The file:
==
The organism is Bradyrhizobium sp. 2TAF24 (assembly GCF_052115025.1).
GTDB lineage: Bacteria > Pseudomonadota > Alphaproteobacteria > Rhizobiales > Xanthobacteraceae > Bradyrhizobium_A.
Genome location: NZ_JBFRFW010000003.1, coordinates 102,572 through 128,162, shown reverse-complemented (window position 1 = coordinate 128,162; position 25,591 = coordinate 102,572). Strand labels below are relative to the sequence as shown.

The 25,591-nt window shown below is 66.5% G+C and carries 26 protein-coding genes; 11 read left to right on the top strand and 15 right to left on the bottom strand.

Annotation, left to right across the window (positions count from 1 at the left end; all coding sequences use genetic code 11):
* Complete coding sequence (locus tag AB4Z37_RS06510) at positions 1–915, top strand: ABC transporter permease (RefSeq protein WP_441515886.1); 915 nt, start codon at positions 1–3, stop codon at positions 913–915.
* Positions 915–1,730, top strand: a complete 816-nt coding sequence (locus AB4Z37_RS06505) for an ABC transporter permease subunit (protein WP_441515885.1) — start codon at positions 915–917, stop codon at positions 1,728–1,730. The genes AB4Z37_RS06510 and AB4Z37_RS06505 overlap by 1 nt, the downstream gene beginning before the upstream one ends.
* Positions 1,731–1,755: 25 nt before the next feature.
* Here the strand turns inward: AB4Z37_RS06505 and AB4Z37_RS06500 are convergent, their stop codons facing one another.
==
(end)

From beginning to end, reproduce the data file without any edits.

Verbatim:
The organism is Bradyrhizobium sp. 2TAF24 (assembly GCF_052115025.1).
GTDB lineage: Bacteria > Pseudomonadota > Alphaproteobacteria > Rhizobiales > Xanthobacteraceae > Bradyrhizobium_A.
Genome location: NZ_JBFRFW010000003.1, coordinates 102,572 through 128,162, shown reverse-complemented (window position 1 = coordinate 128,162; position 25,591 = coordinate 102,572). Strand labels below are relative to the sequence as shown.

The 25,591-nt window shown below is 66.5% G+C and carries 26 protein-coding genes; 11 read left to right on the top strand and 15 right to left on the bottom strand.

Annotation, left to right across the window (positions count from 1 at the left end; all coding sequences use genetic code 11):
* Complete coding sequence (locus tag AB4Z37_RS06510) at positions 1–915, top strand: ABC transporter permease (RefSeq protein WP_441515886.1); 915 nt, start codon at positions 1–3, stop codon at positions 913–915.
* Positions 915–1,730, top strand: a complete 816-nt coding sequence (locus AB4Z37_RS06505) for an ABC transporter permease subunit (protein WP_441515885.1) — start codon at positions 915–917, stop codon at positions 1,728–1,730. The genes AB4Z37_RS06510 and AB4Z37_RS06505 overlap by 1 nt, the downstream gene beginning before the upstream one ends.
* Positions 1,731–1,755: 25 nt before the next feature.
* Here the strand turns inward: AB4Z37_RS06505 and AB4Z37_RS06500 are convergent, their stop codons facing one another.